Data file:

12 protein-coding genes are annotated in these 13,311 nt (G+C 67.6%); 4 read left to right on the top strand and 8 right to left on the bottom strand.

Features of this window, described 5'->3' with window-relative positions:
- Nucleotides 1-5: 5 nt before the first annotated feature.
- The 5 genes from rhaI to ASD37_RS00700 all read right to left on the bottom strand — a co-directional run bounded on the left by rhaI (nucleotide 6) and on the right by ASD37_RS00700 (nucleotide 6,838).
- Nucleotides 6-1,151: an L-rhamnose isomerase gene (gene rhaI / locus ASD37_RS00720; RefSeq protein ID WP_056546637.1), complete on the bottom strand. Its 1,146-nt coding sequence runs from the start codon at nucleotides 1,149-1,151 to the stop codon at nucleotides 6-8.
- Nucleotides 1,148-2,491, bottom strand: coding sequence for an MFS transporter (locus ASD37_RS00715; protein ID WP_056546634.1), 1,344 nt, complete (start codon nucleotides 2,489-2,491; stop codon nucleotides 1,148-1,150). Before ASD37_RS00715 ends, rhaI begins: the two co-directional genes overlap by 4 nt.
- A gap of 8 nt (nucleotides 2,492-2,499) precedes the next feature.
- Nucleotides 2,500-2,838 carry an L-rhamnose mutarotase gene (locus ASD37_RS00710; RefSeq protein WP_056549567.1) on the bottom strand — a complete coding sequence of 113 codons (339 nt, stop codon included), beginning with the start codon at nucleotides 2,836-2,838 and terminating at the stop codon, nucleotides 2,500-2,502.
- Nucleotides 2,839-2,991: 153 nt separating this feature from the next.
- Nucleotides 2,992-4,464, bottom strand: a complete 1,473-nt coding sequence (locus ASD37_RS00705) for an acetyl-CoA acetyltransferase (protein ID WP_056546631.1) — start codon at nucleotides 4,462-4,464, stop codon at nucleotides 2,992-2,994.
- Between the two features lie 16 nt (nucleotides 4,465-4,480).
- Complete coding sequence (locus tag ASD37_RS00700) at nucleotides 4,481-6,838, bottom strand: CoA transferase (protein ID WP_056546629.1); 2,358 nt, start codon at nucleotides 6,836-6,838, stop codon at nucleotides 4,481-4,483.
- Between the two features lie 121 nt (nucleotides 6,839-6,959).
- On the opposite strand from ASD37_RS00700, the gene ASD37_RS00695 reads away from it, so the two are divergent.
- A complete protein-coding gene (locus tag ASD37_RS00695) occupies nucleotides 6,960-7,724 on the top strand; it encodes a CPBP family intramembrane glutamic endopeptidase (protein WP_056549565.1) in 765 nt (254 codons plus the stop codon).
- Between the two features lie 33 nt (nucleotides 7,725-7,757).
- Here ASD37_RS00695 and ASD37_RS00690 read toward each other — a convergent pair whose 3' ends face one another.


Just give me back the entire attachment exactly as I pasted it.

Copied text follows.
12 protein-coding genes are annotated in these 13,311 nt (G+C 67.6%); 4 read left to right on the top strand and 8 right to left on the bottom strand.

Features of this window, described 5'->3' with window-relative positions:
- Nucleotides 1-5: 5 nt before the first annotated feature.
- The 5 genes from rhaI to ASD37_RS00700 all read right to left on the bottom strand — a co-directional run bounded on the left by rhaI (nucleotide 6) and on the right by ASD37_RS00700 (nucleotide 6,838).
- Nucleotides 6-1,151: an L-rhamnose isomerase gene (gene rhaI / locus ASD37_RS00720; RefSeq protein ID WP_056546637.1), complete on the bottom strand. Its 1,146-nt coding sequence runs from the start codon at nucleotides 1,149-1,151 to the stop codon at nucleotides 6-8.
- Nucleotides 1,148-2,491, bottom strand: coding sequence for an MFS transporter (locus ASD37_RS00715; protein ID WP_056546634.1), 1,344 nt, complete (start codon nucleotides 2,489-2,491; stop codon nucleotides 1,148-1,150). Before ASD37_RS00715 ends, rhaI begins: the two co-directional genes overlap by 4 nt.
- A gap of 8 nt (nucleotides 2,492-2,499) precedes the next feature.
- Nucleotides 2,500-2,838 carry an L-rhamnose mutarotase gene (locus ASD37_RS00710; RefSeq protein WP_056549567.1) on the bottom strand — a complete coding sequence of 113 codons (339 nt, stop codon included), beginning with the start codon at nucleotides 2,836-2,838 and terminating at the stop codon, nucleotides 2,500-2,502.
- Nucleotides 2,839-2,991: 153 nt separating this feature from the next.
- Nucleotides 2,992-4,464, bottom strand: a complete 1,473-nt coding sequence (locus ASD37_RS00705) for an acetyl-CoA acetyltransferase (protein ID WP_056546631.1) — start codon at nucleotides 4,462-4,464, stop codon at nucleotides 2,992-2,994.
- Between the two features lie 16 nt (nucleotides 4,465-4,480).
- Complete coding sequence (locus tag ASD37_RS00700) at nucleotides 4,481-6,838, bottom strand: CoA transferase (protein ID WP_056546629.1); 2,358 nt, start codon at nucleotides 6,836-6,838, stop codon at nucleotides 4,481-4,483.
- Between the two features lie 121 nt (nucleotides 6,839-6,959).
- On the opposite strand from ASD37_RS00700, the gene ASD37_RS00695 reads away from it, so the two are divergent.
- A complete protein-coding gene (locus tag ASD37_RS00695) occupies nucleotides 6,960-7,724 on the top strand; it encodes a CPBP family intramembrane glutamic endopeptidase (protein WP_056549565.1) in 765 nt (254 codons plus the stop codon).
- Between the two features lie 33 nt (nucleotides 7,725-7,757).
- Here ASD37_RS00695 and ASD37_RS00690 read toward each other — a convergent pair whose 3' ends face one another.